When Belcy Astudillo first began working in the lab at Coocentral cooperative in Huila, Colombia, her colleagues would hide the sugar so she couldn’t add it to her coffee. Now she is an integral member of the lab, one of the “Final Spoons” deciding which coffees meet the cooperatives standards on quality. She analyses the Yield Factor, moisture, and the flavours, where her palate may determine how much over the base price the farmer will earn for the higher quality of their coffee. 

Belcy Astudillo with Juan Suarez of our sister company, Tropiq

Her path to becoming a coffee professional was tough, but it is a common story in Colombia. For several months she worked as an intern from 7 am to 12 pm, then she went to her part-time job in a bakery from 1pm to 6pm, then she studied in the evening from 6:30 pm until 11:00 pm to complete her high school diploma.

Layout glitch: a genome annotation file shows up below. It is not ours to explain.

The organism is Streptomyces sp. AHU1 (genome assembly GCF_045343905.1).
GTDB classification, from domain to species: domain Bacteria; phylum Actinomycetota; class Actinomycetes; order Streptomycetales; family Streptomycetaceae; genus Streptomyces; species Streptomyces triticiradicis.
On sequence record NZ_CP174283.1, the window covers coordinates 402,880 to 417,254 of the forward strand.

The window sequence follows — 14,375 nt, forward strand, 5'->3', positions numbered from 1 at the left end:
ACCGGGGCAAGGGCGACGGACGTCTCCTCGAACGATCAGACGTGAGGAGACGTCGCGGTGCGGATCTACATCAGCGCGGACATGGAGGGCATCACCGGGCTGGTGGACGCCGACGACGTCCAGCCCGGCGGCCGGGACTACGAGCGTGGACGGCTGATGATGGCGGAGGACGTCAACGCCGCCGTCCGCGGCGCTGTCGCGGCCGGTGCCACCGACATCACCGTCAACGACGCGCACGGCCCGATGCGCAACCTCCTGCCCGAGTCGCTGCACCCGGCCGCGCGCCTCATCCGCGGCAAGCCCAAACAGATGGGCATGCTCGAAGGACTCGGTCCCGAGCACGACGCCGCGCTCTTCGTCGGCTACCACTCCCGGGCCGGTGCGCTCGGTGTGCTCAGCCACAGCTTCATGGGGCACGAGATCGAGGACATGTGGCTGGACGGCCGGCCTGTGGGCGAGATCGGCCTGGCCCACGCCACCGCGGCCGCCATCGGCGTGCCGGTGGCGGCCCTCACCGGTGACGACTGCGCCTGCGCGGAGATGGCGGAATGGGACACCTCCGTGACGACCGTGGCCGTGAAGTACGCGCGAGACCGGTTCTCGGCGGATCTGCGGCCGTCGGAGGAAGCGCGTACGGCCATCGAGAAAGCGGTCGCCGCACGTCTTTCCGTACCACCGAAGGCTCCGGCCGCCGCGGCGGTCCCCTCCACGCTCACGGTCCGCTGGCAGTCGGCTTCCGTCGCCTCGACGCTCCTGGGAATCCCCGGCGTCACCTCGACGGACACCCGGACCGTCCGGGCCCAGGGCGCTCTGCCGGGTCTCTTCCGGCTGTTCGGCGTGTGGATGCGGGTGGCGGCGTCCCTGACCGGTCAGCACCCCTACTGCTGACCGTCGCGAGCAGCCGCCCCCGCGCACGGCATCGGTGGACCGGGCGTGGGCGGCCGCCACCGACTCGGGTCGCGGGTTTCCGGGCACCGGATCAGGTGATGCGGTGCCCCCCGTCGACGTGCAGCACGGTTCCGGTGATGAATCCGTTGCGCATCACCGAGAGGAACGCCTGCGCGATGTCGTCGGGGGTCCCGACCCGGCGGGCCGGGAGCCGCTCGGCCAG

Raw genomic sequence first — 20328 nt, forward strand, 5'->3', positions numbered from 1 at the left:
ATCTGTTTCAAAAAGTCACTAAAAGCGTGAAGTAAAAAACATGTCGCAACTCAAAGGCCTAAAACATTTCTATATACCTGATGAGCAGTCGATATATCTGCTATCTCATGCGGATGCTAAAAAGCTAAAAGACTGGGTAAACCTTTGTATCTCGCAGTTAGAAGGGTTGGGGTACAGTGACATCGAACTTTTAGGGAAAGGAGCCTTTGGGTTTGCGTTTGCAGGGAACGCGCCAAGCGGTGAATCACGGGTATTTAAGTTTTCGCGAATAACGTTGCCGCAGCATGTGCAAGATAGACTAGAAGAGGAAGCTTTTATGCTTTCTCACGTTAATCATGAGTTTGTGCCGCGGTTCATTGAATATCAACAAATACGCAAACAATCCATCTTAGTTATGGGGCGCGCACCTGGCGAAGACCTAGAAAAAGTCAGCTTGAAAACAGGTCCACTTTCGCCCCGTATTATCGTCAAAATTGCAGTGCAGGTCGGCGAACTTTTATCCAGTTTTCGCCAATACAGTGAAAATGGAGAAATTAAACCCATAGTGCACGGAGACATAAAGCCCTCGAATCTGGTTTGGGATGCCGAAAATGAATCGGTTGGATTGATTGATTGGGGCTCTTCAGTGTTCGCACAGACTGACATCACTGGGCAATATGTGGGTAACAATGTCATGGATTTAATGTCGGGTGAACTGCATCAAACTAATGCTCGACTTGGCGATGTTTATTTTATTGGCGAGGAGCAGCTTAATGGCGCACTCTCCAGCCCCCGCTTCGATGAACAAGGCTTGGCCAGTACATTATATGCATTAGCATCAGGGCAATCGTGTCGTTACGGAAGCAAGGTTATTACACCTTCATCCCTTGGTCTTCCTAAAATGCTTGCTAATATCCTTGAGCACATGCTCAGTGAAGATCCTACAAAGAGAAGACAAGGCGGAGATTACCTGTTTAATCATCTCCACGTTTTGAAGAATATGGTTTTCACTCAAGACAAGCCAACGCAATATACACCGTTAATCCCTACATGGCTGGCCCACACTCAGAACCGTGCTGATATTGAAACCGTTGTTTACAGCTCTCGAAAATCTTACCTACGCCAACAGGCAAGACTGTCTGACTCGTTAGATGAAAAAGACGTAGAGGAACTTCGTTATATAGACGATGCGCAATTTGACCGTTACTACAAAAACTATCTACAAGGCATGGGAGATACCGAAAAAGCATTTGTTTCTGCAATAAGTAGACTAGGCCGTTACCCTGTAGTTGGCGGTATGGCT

Her first role in Coocentral was as an assistant in the coffee buying department, then she moved onto the warehouses, then finally summoned the courage to apply for a position in the lab. In addition to her day job at the cooperative, Belcy has been growing coffee on her farm, Finca Pan de Azucar, for 22 years. Being a coffee farmer she easily identifies defects in the cup and the reason for this defect. This is a crucial skill when giving objective feedback to the producers.


Belcy wants the farmers to understand that the future of coffee farming resides in the quality of the coffee. She aims to empower the farmer members of the cooperative through education, and by helping them embrace change. She says there’s no more harmful phrase for the learning process than “we’ve always done it like this.”

Our first container of coffees from Coocentral in Huila is expected to land by the end of April.

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